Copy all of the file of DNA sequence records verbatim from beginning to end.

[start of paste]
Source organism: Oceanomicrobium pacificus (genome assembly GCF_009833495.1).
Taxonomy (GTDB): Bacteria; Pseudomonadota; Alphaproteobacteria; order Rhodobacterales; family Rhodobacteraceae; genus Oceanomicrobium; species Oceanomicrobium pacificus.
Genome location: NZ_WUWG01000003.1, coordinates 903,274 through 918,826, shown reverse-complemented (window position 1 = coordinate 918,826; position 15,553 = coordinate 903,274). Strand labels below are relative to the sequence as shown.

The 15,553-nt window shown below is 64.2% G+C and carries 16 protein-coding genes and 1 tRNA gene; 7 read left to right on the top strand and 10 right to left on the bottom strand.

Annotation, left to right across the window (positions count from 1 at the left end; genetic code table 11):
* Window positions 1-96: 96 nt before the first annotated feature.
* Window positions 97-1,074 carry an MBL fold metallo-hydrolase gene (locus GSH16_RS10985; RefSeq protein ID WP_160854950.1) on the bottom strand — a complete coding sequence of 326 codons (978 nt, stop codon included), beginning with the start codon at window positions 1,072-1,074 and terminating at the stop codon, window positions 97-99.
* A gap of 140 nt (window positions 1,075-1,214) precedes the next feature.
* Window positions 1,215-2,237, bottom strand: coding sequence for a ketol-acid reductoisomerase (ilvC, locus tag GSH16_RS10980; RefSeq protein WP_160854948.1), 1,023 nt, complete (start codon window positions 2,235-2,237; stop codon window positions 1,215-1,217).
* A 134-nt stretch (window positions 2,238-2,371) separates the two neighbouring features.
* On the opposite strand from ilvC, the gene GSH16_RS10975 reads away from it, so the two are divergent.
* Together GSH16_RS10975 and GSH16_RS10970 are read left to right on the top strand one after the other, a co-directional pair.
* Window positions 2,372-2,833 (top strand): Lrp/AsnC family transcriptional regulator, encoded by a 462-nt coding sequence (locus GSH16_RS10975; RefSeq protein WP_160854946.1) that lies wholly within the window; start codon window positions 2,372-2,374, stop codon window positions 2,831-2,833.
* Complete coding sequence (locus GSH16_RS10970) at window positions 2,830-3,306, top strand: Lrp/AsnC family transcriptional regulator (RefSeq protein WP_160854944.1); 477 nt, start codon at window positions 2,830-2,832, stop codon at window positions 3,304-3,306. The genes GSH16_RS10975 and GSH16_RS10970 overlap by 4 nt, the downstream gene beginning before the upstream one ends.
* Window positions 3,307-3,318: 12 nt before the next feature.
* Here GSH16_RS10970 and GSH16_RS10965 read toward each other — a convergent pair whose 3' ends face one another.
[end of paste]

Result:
Source organism: Oceanomicrobium pacificus (genome assembly GCF_009833495.1).
Taxonomy (GTDB): Bacteria; Pseudomonadota; Alphaproteobacteria; order Rhodobacterales; family Rhodobacteraceae; genus Oceanomicrobium; species Oceanomicrobium pacificus.
Genome location: NZ_WUWG01000003.1, coordinates 903,274 through 918,826, shown reverse-complemented (window position 1 = coordinate 918,826; position 15,553 = coordinate 903,274). Strand labels below are relative to the sequence as shown.

The 15,553-nt window shown below is 64.2% G+C and carries 16 protein-coding genes and 1 tRNA gene; 7 read left to right on the top strand and 10 right to left on the bottom strand.

Annotation, left to right across the window (positions count from 1 at the left end; genetic code table 11):
* Window positions 1-96: 96 nt before the first annotated feature.
* Window positions 97-1,074 carry an MBL fold metallo-hydrolase gene (locus GSH16_RS10985; RefSeq protein ID WP_160854950.1) on the bottom strand — a complete coding sequence of 326 codons (978 nt, stop codon included), beginning with the start codon at window positions 1,072-1,074 and terminating at the stop codon, window positions 97-99.
* A gap of 140 nt (window positions 1,075-1,214) precedes the next feature.
* Window positions 1,215-2,237, bottom strand: coding sequence for a ketol-acid reductoisomerase (ilvC, locus tag GSH16_RS10980; RefSeq protein WP_160854948.1), 1,023 nt, complete (start codon window positions 2,235-2,237; stop codon window positions 1,215-1,217).
* A 134-nt stretch (window positions 2,238-2,371) separates the two neighbouring features.
* On the opposite strand from ilvC, the gene GSH16_RS10975 reads away from it, so the two are divergent.
* Together GSH16_RS10975 and GSH16_RS10970 are read left to right on the top strand one after the other, a co-directional pair.
* Window positions 2,372-2,833 (top strand): Lrp/AsnC family transcriptional regulator, encoded by a 462-nt coding sequence (locus GSH16_RS10975; RefSeq protein WP_160854946.1) that lies wholly within the window; start codon window positions 2,372-2,374, stop codon window positions 2,831-2,833.
* Complete coding sequence (locus GSH16_RS10970) at window positions 2,830-3,306, top strand: Lrp/AsnC family transcriptional regulator (RefSeq protein WP_160854944.1); 477 nt, start codon at window positions 2,830-2,832, stop codon at window positions 3,304-3,306. The genes GSH16_RS10975 and GSH16_RS10970 overlap by 4 nt, the downstream gene beginning before the upstream one ends.
* Window positions 3,307-3,318: 12 nt before the next feature.
* Here GSH16_RS10970 and GSH16_RS10965 read toward each other — a convergent pair whose 3' ends face one another.